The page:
A Pennsylvania K-Mart levied an illegal $0.28 tax on Mary Bach’s $3.99 12-pack of Angel Soft toilet paper. Pennsylvania’s sales tax guide clearly states that toilet paper is a non-taxable item. Mary first spoke with a cashier after noticing the illegal charge. When K-Mart again charged her the tax on a second visit, she decided to sue.
A self-styled consumer advocate who heads AARP’s Pennsylvania consumer issues task force, she has been crusading against price scanner errors for nearly 25 years. Her efforts helped spur laws requiring scanner inspections by the state’s Bureau of Weights and Measures.
“Somebody has to draw attention the problems in the marketplace with these kinds of issues,” she said.
Most notably, she has taken on Wal-Mart, CVS and the now-defunct Hechinger over price scanning errors.
In the case of Wal-Mart, the giant retailer paid her $100 plus court costs in 2002 for charging sales tax on a pair of ballerina-style bedroom slippers. In court, Wal-Mart’s attorney argued that sales tax was appropriate because the slippers were classified as dancing shoes, she says. “It makes for a funny story.”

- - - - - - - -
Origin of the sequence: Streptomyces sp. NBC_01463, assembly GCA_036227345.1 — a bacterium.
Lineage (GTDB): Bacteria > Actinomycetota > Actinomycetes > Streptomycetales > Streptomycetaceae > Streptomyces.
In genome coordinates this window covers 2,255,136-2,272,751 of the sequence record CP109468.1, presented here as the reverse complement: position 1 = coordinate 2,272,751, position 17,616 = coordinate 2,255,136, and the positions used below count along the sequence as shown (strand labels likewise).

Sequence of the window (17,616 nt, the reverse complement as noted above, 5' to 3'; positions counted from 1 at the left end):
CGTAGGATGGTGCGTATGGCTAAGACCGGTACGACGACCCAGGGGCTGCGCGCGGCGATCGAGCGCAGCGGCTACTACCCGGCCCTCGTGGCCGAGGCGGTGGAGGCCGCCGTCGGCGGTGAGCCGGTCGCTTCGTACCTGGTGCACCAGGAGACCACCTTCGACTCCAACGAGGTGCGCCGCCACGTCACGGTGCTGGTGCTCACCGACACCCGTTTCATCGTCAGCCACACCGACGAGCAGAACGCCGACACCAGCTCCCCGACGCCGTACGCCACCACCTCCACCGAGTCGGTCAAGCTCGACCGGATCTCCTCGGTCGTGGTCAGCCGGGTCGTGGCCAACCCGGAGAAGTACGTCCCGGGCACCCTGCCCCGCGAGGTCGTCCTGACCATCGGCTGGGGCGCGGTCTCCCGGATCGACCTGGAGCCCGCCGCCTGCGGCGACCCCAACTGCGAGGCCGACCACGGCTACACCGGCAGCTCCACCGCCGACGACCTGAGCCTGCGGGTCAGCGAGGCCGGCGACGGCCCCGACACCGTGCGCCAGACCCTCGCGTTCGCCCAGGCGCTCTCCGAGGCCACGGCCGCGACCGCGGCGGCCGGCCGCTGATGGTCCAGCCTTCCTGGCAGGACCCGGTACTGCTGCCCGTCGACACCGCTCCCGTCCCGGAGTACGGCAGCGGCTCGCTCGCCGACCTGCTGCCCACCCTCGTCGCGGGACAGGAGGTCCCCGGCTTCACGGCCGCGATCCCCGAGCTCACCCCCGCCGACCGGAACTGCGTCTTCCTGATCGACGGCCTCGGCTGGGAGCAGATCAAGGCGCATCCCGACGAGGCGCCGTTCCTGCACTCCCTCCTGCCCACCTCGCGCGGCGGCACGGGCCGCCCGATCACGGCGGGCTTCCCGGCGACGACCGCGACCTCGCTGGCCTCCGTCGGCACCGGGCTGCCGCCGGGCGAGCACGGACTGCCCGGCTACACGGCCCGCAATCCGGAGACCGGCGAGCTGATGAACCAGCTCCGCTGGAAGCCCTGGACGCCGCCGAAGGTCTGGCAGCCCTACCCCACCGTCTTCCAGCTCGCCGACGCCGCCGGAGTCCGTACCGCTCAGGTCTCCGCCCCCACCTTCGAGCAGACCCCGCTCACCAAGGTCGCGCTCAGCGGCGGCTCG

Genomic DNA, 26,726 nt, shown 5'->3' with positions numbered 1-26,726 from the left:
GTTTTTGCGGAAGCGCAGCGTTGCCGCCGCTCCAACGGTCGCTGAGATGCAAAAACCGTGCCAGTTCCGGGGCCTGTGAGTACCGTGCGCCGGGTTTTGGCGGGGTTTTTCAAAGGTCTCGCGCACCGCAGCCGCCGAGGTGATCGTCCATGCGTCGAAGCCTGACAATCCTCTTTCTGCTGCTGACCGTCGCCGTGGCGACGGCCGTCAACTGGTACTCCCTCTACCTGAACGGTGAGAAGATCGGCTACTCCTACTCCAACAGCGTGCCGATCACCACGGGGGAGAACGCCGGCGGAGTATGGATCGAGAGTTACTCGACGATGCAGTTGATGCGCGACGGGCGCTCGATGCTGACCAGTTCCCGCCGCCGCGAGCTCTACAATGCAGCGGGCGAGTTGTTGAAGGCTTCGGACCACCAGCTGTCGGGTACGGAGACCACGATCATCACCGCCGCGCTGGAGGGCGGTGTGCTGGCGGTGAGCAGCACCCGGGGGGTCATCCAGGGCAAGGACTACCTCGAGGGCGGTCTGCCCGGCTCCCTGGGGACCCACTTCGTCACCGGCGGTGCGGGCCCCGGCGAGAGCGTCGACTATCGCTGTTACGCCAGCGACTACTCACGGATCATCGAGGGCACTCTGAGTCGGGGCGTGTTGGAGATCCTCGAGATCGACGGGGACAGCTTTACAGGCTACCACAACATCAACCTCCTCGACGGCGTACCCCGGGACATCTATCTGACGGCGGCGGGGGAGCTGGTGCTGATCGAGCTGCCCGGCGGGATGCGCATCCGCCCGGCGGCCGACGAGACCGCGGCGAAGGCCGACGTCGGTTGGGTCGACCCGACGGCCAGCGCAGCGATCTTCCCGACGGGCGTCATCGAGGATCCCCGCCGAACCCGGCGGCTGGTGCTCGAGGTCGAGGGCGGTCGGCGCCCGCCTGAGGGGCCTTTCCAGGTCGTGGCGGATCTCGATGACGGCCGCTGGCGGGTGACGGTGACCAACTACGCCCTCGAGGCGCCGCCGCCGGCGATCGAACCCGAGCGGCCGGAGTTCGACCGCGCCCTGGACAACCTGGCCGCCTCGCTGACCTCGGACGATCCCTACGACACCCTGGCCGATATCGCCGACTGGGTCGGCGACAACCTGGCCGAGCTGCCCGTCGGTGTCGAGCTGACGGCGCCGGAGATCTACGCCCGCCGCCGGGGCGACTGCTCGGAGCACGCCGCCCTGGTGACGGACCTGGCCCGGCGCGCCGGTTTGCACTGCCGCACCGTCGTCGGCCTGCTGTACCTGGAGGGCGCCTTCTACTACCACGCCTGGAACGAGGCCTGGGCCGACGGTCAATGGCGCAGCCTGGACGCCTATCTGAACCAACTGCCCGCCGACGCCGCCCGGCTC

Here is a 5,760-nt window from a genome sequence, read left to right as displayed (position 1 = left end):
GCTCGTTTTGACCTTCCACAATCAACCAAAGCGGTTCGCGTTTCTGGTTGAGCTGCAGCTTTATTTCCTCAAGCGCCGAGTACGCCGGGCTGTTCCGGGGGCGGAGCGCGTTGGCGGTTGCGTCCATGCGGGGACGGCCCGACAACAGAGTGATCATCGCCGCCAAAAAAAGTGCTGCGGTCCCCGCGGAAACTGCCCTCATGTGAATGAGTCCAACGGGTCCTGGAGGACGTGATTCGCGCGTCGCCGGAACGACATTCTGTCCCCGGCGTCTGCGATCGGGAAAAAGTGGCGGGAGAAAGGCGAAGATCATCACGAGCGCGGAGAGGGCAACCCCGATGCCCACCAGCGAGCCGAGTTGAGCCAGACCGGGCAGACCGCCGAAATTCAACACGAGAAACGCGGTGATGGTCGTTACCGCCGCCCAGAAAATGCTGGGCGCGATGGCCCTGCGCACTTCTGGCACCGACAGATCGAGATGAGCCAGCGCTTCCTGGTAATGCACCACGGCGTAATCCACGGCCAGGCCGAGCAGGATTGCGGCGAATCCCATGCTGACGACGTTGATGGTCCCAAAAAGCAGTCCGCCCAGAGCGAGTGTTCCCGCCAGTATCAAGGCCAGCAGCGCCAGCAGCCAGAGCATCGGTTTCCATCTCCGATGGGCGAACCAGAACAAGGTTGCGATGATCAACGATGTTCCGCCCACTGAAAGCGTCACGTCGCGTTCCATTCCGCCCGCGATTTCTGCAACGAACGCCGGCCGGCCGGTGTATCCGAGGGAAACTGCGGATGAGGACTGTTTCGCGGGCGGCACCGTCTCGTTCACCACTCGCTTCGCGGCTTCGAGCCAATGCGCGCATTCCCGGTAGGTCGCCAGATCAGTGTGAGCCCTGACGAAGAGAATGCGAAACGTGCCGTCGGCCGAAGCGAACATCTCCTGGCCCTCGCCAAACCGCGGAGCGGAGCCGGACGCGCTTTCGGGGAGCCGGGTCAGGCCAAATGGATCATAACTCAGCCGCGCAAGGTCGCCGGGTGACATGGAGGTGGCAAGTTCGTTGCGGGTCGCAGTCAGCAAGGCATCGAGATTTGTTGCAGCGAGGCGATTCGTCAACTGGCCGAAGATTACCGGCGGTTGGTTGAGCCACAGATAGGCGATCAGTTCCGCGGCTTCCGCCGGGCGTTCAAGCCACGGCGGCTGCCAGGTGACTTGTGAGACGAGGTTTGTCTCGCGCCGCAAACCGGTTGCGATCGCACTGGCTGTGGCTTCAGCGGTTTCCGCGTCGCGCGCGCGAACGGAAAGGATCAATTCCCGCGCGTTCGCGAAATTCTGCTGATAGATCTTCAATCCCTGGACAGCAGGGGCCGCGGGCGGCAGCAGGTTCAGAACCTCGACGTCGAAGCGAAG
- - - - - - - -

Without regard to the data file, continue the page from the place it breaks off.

Besides her latest suit, she has hauled Kmart to court three other times for charging her a higher price on an item than promised in an advertisement or display. In all three cases, both sides showed up at the magistrate’s office but reached a settlement before arguments were heard, Mrs. Bach says.
Pennsylvania’s Unfair Trade Practices and Consumer Protection Law allows plaintiffs to sue either for the amount of damages, or $100 – whichever is greater. If K-Mart doesn’t want to settle, a District Judge will decide Mary’s case on Halloween.